A couple weeks ago, Daniel from It's Like Having My Own Card Shop questioned his status as a team collector. He claimed to no longer be a team collector because he is no longer buying random D-Backs singles. P-Town Tom recently made a similar determination, requesting that collectors no longer send him blind trades of modern cards because he's changing the way he collects. And now, I've recently found myself straying from collecting my professional sports teams. Do I still enjoy adding Cubs and Packers to my collection? Of course! But when I go pick out singles to buy, I'm not at all looking for Cubs and Packers. I'm trying to fill set holes or make progress on one of my [too] many collecting projects. My wantlist on my blog says Cubs and Packers because I like people to include them in trades. But on TCDB--when I have to select specific cards to add to my wantlist--I'm more likely to add cards that aren't either of those two teams. Am I ready to say I don't collect Cubs and Packers anymore? No. But my current collecting goals don't include accumulating more cards of uniforms that I already have by the thousands in my collection. I'm totally content seeking out other cards and letting fellow bloggers remember to send Cubs and Packers my way in trade.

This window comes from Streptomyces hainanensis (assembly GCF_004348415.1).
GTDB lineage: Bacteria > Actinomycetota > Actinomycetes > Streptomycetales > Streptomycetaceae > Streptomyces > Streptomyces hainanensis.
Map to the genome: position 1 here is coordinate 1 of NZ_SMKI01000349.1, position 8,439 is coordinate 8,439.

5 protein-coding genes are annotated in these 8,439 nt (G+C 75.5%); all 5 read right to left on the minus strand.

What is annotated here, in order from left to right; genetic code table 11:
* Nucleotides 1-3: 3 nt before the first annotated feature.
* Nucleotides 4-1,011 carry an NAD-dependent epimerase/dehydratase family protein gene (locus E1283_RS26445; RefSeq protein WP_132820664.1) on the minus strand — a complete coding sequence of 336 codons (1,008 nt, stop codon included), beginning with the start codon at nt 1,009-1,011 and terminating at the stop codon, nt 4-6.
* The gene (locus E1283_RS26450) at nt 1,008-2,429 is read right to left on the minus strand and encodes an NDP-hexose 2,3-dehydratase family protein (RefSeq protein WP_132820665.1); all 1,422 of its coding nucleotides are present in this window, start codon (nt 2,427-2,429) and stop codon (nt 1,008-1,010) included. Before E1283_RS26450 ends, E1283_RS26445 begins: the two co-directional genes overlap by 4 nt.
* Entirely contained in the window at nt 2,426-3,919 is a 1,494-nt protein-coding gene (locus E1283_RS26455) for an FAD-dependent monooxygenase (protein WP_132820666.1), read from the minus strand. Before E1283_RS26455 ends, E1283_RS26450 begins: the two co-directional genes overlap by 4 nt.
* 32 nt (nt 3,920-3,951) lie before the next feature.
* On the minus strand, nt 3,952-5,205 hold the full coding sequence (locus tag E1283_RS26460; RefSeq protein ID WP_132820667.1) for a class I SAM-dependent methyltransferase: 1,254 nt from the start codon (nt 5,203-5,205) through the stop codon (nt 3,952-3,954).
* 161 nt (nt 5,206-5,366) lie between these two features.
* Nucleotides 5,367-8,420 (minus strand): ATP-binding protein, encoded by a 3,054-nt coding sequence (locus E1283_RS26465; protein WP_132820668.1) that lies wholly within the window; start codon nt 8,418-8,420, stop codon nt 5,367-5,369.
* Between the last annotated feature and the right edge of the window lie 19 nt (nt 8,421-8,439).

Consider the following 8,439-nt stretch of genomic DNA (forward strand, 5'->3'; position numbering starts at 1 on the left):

Kerry at Cards on Cards is one of those bloggers who knows that I like to receive Cubs cards. So when I recently placed second in his March Radness (side note: Why did you choke, Gonzaga? One more win and I had it!), he sent me a prize package that was full of Cubs, Cubs, and nothing but Cubs.

These are my first 2021 Flagship cards. As mentioned in my Opening Day post, I am in the minority who likes this year's design. Now seeing the cards with a foil "70 Years" stamp instead of the Opening Day logo, I like them even more. I recognize that the celebration of 70 Years seems unnecessary, but I like what the stamp adds to cards. Kerry provided me with almost a full team set of series one. Only David Bote, Jose Quintana, and Jon Lester remain unaccounted for.